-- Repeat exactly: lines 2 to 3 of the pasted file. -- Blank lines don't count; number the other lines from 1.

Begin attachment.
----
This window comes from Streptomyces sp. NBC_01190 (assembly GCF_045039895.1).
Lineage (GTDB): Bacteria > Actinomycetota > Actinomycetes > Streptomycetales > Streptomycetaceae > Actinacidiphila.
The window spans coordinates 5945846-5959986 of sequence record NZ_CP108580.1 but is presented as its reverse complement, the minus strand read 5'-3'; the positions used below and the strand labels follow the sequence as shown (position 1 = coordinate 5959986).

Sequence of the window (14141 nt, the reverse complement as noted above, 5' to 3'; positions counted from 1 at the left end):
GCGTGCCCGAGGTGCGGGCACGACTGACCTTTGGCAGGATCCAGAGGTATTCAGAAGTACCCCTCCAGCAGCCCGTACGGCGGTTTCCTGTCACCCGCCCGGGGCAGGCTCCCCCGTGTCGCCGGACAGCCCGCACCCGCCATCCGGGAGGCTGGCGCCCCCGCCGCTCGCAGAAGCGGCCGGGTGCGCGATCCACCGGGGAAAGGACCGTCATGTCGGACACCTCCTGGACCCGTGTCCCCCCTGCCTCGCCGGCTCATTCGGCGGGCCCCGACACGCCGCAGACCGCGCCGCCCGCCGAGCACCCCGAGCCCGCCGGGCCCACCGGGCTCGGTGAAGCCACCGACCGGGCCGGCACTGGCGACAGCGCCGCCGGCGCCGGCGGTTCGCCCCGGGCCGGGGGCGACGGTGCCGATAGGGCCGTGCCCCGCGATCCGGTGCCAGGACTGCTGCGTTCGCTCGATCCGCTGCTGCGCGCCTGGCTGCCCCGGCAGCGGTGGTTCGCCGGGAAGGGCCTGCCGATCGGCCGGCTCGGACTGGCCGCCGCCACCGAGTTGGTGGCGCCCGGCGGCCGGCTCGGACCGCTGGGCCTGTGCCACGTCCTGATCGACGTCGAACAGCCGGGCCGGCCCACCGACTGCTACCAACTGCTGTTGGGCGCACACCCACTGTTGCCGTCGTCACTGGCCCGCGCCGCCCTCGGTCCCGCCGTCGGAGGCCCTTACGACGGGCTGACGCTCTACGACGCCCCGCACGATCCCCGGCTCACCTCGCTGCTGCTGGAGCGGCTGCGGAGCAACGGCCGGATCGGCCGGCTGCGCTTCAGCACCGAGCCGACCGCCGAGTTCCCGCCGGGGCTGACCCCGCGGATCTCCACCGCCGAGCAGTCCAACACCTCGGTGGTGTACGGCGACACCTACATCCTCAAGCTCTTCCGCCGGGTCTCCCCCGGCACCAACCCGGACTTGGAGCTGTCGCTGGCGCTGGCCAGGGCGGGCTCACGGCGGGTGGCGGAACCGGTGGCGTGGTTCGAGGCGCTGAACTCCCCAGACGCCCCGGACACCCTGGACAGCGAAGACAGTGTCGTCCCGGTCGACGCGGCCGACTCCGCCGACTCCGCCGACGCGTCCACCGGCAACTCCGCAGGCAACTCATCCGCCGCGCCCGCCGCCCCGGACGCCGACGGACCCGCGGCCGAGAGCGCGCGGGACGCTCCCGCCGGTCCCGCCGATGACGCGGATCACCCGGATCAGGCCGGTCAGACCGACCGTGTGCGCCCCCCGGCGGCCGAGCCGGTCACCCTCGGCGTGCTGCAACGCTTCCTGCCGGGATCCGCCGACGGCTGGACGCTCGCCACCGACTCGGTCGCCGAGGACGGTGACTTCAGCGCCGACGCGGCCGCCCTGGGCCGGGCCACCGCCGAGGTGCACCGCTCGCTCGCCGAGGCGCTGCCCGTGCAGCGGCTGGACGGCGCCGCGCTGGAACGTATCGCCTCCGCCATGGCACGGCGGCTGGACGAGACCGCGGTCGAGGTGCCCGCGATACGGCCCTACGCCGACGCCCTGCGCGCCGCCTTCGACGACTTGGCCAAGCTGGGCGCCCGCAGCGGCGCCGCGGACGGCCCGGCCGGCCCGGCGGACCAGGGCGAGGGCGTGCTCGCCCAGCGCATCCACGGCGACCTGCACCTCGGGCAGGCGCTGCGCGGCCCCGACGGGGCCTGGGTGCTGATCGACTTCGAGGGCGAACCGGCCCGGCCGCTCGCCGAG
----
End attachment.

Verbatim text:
Lineage (GTDB): Bacteria > Actinomycetota > Actinomycetes > Streptomycetales > Streptomycetaceae > Actinacidiphila.
The window spans coordinates 5945846-5959986 of sequence record NZ_CP108580.1 but is presented as its reverse complement, the minus strand read 5'-3'; the positions used below and the strand labels follow the sequence as shown (position 1 = coordinate 5959986).